We had unwritten policies in place at The 700 Club, for example, that denied access to overweight people. We required people who wrote to us to report a “miracle” to include a photograph, so that we could filter people out based on how they looked. We wanted youngish, intelligent, attractive and articulate people to counter the view that Christians are all stupid Bible-thumpers. We very rarely, if ever, invited guests on the show that were overweight or fit the stereotypes discovered in the Gallup study. When crowd shots were taken in the studio, the camera operators were advised to zoom in on the most attractive people in the audience. None of this was written down, of course; it was just understood.

Reagan was now President, and a conservative shift was underway in the U.S. In 1984, we did $248 million in contributions, and the clout of the Evangelicals was gaining. When Jim Bakker and Jimmy Swaggert went down in scandals, Pat’s stature increased, because his was the voice of intelligent Christians. In 1985, The Saturday Evening Post ran a cover feature on Pat, raising the possibility of a run for President. We were later summoned to a retreat, where Pat told us that “God has told me to run for President and that I will win.” It split the ministry as the plan unfolded. Contributions crashed, as donors responded by closing their checkbooks.

And so it went. Pat lost. His ministry never recovered completely. The Christian Right evolved and eventually morphed into the Tea Party, and the gap between the Evangelicals and others widened, all of which leads us to this week, and President Obama’s historic support of giving the gay and lesbian community the same legal rights to marry that are enjoyed by heterosexual couples. In the same week, North Carolinians did the opposite ratified Amendment One, which outlawed gay marriage at the constitutional level. The usual suspects are saying the usual things in the usual “he said/she said” way, but beneath all that, I sense a great soul searching underway, one that I think is long overdue and will have lasting consequences for our culture. Jan van Lohuizen’s memo is a part of that, and so is what follows.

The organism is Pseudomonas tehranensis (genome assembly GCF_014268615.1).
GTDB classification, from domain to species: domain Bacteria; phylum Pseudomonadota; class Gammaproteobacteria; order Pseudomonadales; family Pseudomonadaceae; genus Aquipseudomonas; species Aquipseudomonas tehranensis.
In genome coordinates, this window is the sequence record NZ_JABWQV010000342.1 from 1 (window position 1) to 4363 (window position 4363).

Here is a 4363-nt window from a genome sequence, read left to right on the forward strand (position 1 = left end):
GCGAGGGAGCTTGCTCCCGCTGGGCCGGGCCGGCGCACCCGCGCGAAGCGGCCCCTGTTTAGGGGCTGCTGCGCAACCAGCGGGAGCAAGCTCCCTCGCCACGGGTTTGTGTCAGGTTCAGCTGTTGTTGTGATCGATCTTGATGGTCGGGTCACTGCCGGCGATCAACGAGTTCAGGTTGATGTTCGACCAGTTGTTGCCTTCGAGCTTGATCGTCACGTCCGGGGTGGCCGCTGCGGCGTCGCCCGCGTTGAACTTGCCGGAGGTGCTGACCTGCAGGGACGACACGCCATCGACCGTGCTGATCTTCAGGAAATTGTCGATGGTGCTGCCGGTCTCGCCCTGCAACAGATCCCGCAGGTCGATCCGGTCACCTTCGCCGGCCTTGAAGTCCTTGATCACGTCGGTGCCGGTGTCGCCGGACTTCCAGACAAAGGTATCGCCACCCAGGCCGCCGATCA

A young Christian writer, Rachel Evans, published a moving and personal piece this week that speaks to all of this. How to win a culture war and lose a generation is a heartfelt cry to anyone who will listen that “my generation is tired of the culture wars.”

We are tired of fighting, tired of vain efforts to advance the Kingdom through politics and power, tired of drawing lines in the sand, tired of being known for what we are against, not what we are for.

And when it comes to homosexuality, we no longer think in the black-and-white categories of the generations before ours. We know too many wonderful people from the LGBT community to consider homosexuality a mere “issue.” These are people, and they are our friends. When they tell us that something hurts them, we listen. And Amendment One hurts like hell.

…it should be clear that amendments like these needlessly offend gays and lesbians, damage the reputation of Christians, and further alienate young adults—both Christians and non-Christian—from the Church.

I like what Rachel has written and think she speaks for the vast majority of younger Christians in the country today. Her plea reminds me of something Kathie Lee Gifford once said on The 700 Club. Kathie Lee was the darling of the Evangelicals in the late 70s and early 80s until her very public divorce in 1983. Many people turned against her, and she talked about it on the show. “It’s easy to walk in black and white,” she said, “until life forces you into shades of gray.”

I have strong feelings about civil rights for gays and lesbians, and I think if what Rachel calls “The Church” wants an honest confrontation with God on the matter, it needs to take a deep and thoughtful look in the mirror first. Will it see the youthful, intelligent, slim and successful people of the old 700 Club, or will it see the bigoted, self-righteous sheep who deny the Gospel of Grace in favor of the very “Law” that Christ died to overcome? Take a look at this remarkable diagram from The Guardian for at least part of the answer.

And finally, hasn’t history noted that the prophets of the day were always the most different of all? People of the arts — those whose sensitivity puts them in contact with worlds beyond the flesh — have always been those who carried the message of the moment to others. Why? Because the others have a tendency to get too comfortable within the status quo.